“Instead of competing on the merits, Facebook used its power to suppress competition so it could take advantage of users and make billions by converting personal data into a cash cow,” New York Attorney General Letitia James said in a statement.
Facebook’s alleged tactics to squash its competitors, the lawsuits say, have resulted in fewer choices for consumers because it’s difficult to move your data to another social network. They have also led to poorer privacy protections.
What do the lawsuits seek?
Federal and state regulators want a federal court to potentially order Facebook to break up Instagram and WhatsApp from the company and to get prior notice and approval for future mergers and acquisitions.
“Facebook’s actions to entrench and maintain its monopoly deny consumers the benefits of competition,” Ian Conner, director of the FTC’s Bureau of Competition, said in a statement. “Our aim is to roll back Facebook’s anticompetitive conduct and restore competition so that innovation and free competition can thrive.”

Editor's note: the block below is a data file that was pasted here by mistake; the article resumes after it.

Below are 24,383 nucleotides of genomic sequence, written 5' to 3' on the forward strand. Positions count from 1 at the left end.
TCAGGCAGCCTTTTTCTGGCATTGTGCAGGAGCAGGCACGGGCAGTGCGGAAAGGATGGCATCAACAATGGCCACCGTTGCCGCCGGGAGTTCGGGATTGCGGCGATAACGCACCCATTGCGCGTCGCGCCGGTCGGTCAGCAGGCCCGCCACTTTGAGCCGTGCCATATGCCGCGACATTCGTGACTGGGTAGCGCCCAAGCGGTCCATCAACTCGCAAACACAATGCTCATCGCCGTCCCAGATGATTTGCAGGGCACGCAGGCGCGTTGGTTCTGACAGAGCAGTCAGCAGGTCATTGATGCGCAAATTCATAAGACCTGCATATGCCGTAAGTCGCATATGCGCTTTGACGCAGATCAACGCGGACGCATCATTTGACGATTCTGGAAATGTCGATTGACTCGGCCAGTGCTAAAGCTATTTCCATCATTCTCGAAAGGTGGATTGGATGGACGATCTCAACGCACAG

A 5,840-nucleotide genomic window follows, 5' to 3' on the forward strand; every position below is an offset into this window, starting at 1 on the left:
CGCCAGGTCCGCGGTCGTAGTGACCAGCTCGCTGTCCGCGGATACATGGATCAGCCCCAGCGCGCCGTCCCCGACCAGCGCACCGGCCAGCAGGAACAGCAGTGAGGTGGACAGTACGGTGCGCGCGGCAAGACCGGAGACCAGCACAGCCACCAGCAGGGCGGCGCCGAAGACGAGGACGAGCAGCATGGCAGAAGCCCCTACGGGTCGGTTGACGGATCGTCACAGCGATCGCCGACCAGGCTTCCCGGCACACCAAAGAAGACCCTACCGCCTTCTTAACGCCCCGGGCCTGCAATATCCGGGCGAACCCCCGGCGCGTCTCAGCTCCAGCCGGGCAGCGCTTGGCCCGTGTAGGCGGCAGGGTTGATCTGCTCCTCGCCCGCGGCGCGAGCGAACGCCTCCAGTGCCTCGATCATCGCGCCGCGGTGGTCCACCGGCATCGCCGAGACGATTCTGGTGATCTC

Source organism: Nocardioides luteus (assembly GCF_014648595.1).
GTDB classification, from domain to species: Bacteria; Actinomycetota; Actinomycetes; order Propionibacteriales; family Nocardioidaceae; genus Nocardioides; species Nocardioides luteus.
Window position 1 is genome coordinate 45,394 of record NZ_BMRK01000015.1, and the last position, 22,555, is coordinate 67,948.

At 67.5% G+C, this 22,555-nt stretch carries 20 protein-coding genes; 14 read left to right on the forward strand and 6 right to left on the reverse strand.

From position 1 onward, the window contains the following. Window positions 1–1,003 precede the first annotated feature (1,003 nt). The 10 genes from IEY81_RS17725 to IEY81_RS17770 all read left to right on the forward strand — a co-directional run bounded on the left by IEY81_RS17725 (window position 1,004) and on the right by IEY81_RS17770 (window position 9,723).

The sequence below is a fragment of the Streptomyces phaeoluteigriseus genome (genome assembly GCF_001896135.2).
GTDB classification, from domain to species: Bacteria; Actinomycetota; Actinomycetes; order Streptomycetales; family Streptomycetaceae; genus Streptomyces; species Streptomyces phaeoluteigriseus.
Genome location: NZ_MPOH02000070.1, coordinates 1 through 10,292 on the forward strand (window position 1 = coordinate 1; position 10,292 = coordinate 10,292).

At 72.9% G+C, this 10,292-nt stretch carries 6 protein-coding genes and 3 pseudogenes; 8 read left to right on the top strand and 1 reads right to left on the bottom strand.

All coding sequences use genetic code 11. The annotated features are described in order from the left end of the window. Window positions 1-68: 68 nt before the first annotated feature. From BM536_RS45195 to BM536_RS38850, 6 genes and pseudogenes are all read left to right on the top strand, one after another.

The lawsuit filed by 48 attorneys general said Facebook should be required to notify states if they plan to acquire a company valued at $10 million or more. It also asks the court to stop Facebook’s alleged anticompetitive practices and take other measures, which could include breaking up the company.
What’s Facebook got to say about this?
Jennifer Newstead, vice president and general counsel for Facebook, called the actions “revisionist history,” noting that the FTC had already cleared its acquisitions of Instagram and WhatsApp. Facebook users and advertisers, she added, choose to use the social network because of its “value,” not because they’re forced to do so.